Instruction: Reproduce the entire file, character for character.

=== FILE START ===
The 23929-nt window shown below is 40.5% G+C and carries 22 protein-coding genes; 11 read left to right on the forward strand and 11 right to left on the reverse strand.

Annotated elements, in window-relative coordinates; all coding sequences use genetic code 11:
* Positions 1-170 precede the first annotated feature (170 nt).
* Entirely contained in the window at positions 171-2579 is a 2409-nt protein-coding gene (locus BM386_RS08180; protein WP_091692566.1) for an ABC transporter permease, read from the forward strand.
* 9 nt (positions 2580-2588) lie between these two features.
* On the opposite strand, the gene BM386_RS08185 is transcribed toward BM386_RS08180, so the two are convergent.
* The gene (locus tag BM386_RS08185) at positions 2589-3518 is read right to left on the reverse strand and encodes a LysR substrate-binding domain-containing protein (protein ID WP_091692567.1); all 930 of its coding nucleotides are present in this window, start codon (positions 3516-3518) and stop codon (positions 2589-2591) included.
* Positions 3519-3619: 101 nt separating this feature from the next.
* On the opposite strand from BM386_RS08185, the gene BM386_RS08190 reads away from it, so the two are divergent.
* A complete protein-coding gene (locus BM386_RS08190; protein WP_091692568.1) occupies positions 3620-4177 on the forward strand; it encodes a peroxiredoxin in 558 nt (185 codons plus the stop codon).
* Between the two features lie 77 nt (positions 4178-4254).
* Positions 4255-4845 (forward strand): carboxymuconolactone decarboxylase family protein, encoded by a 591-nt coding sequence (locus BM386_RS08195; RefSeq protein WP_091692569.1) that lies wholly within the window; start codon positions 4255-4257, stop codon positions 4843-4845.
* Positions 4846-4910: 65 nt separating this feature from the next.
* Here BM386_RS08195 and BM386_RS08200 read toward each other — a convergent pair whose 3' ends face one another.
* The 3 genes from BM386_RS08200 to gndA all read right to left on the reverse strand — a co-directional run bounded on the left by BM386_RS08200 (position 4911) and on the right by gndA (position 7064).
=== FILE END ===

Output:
The 23929-nt window shown below is 40.5% G+C and carries 22 protein-coding genes; 11 read left to right on the forward strand and 11 right to left on the reverse strand.

Annotated elements, in window-relative coordinates; all coding sequences use genetic code 11:
* Positions 1-170 precede the first annotated feature (170 nt).
* Entirely contained in the window at positions 171-2579 is a 2409-nt protein-coding gene (locus BM386_RS08180; protein WP_091692566.1) for an ABC transporter permease, read from the forward strand.
* 9 nt (positions 2580-2588) lie between these two features.
* On the opposite strand, the gene BM386_RS08185 is transcribed toward BM386_RS08180, so the two are convergent.
* The gene (locus tag BM386_RS08185) at positions 2589-3518 is read right to left on the reverse strand and encodes a LysR substrate-binding domain-containing protein (protein ID WP_091692567.1); all 930 of its coding nucleotides are present in this window, start codon (positions 3516-3518) and stop codon (positions 2589-2591) included.
* Positions 3519-3619: 101 nt separating this feature from the next.
* On the opposite strand from BM386_RS08185, the gene BM386_RS08190 reads away from it, so the two are divergent.
* A complete protein-coding gene (locus BM386_RS08190; protein WP_091692568.1) occupies positions 3620-4177 on the forward strand; it encodes a peroxiredoxin in 558 nt (185 codons plus the stop codon).
* Between the two features lie 77 nt (positions 4178-4254).
* Positions 4255-4845 (forward strand): carboxymuconolactone decarboxylase family protein, encoded by a 591-nt coding sequence (locus BM386_RS08195; RefSeq protein WP_091692569.1) that lies wholly within the window; start codon positions 4255-4257, stop codon positions 4843-4845.
* Positions 4846-4910: 65 nt separating this feature from the next.
* Here BM386_RS08195 and BM386_RS08200 read toward each other — a convergent pair whose 3' ends face one another.
* The 3 genes from BM386_RS08200 to gndA all read right to left on the reverse strand — a co-directional run bounded on the left by BM386_RS08200 (position 4911) and on the right by gndA (position 7064).